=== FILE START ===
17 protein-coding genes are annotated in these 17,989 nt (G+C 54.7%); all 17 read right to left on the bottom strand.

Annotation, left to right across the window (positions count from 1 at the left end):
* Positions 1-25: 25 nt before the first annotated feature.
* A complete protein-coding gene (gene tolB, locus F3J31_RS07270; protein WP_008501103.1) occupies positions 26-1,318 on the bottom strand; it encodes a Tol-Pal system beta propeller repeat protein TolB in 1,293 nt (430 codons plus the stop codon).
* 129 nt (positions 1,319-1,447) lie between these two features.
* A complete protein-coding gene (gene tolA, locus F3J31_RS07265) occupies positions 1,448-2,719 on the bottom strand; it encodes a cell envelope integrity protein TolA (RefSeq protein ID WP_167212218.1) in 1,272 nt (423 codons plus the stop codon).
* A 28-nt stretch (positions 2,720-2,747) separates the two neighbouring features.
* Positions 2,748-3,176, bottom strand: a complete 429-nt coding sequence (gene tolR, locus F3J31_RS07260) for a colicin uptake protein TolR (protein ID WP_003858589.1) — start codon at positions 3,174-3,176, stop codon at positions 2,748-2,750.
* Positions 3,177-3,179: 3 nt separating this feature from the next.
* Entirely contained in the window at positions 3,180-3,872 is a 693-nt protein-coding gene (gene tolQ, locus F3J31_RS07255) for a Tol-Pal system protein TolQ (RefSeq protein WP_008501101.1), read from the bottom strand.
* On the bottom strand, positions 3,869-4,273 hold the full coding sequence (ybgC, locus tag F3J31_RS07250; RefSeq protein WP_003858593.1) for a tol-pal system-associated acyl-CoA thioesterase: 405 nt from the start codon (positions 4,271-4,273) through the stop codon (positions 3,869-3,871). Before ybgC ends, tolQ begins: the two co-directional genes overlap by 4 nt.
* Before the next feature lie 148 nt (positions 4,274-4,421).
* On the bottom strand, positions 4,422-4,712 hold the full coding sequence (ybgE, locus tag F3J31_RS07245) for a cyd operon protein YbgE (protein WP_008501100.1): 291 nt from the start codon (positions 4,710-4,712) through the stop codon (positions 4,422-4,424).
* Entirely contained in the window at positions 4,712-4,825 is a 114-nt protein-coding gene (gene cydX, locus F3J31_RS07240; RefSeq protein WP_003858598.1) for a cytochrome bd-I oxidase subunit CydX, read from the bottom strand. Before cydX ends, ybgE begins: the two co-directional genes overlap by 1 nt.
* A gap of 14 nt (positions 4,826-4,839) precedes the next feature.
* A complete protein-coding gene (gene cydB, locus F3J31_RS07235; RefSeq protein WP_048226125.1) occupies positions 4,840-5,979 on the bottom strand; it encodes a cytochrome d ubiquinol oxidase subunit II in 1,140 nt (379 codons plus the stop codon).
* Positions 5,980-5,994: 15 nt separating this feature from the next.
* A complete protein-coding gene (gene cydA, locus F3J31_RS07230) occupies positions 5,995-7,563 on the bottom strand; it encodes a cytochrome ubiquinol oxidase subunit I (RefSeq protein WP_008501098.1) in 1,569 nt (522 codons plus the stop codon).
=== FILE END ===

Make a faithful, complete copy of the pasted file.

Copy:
17 protein-coding genes are annotated in these 17,989 nt (G+C 54.7%); all 17 read right to left on the bottom strand.

Annotation, left to right across the window (positions count from 1 at the left end):
* Positions 1-25: 25 nt before the first annotated feature.
* A complete protein-coding gene (gene tolB, locus F3J31_RS07270; protein WP_008501103.1) occupies positions 26-1,318 on the bottom strand; it encodes a Tol-Pal system beta propeller repeat protein TolB in 1,293 nt (430 codons plus the stop codon).
* 129 nt (positions 1,319-1,447) lie between these two features.
* A complete protein-coding gene (gene tolA, locus F3J31_RS07265) occupies positions 1,448-2,719 on the bottom strand; it encodes a cell envelope integrity protein TolA (RefSeq protein ID WP_167212218.1) in 1,272 nt (423 codons plus the stop codon).
* A 28-nt stretch (positions 2,720-2,747) separates the two neighbouring features.
* Positions 2,748-3,176, bottom strand: a complete 429-nt coding sequence (gene tolR, locus F3J31_RS07260) for a colicin uptake protein TolR (protein ID WP_003858589.1) — start codon at positions 3,174-3,176, stop codon at positions 2,748-2,750.
* Positions 3,177-3,179: 3 nt separating this feature from the next.
* Entirely contained in the window at positions 3,180-3,872 is a 693-nt protein-coding gene (gene tolQ, locus F3J31_RS07255) for a Tol-Pal system protein TolQ (RefSeq protein WP_008501101.1), read from the bottom strand.
* On the bottom strand, positions 3,869-4,273 hold the full coding sequence (ybgC, locus tag F3J31_RS07250; RefSeq protein WP_003858593.1) for a tol-pal system-associated acyl-CoA thioesterase: 405 nt from the start codon (positions 4,271-4,273) through the stop codon (positions 3,869-3,871). Before ybgC ends, tolQ begins: the two co-directional genes overlap by 4 nt.
* Before the next feature lie 148 nt (positions 4,274-4,421).
* On the bottom strand, positions 4,422-4,712 hold the full coding sequence (ybgE, locus tag F3J31_RS07245) for a cyd operon protein YbgE (protein WP_008501100.1): 291 nt from the start codon (positions 4,710-4,712) through the stop codon (positions 4,422-4,424).
* Entirely contained in the window at positions 4,712-4,825 is a 114-nt protein-coding gene (gene cydX, locus F3J31_RS07240; RefSeq protein WP_003858598.1) for a cytochrome bd-I oxidase subunit CydX, read from the bottom strand. Before cydX ends, ybgE begins: the two co-directional genes overlap by 1 nt.
* A gap of 14 nt (positions 4,826-4,839) precedes the next feature.
* A complete protein-coding gene (gene cydB, locus F3J31_RS07235; RefSeq protein WP_048226125.1) occupies positions 4,840-5,979 on the bottom strand; it encodes a cytochrome d ubiquinol oxidase subunit II in 1,140 nt (379 codons plus the stop codon).
* Positions 5,980-5,994: 15 nt separating this feature from the next.
* A complete protein-coding gene (gene cydA, locus F3J31_RS07230) occupies positions 5,995-7,563 on the bottom strand; it encodes a cytochrome ubiquinol oxidase subunit I (RefSeq protein WP_008501098.1) in 1,569 nt (522 codons plus the stop codon).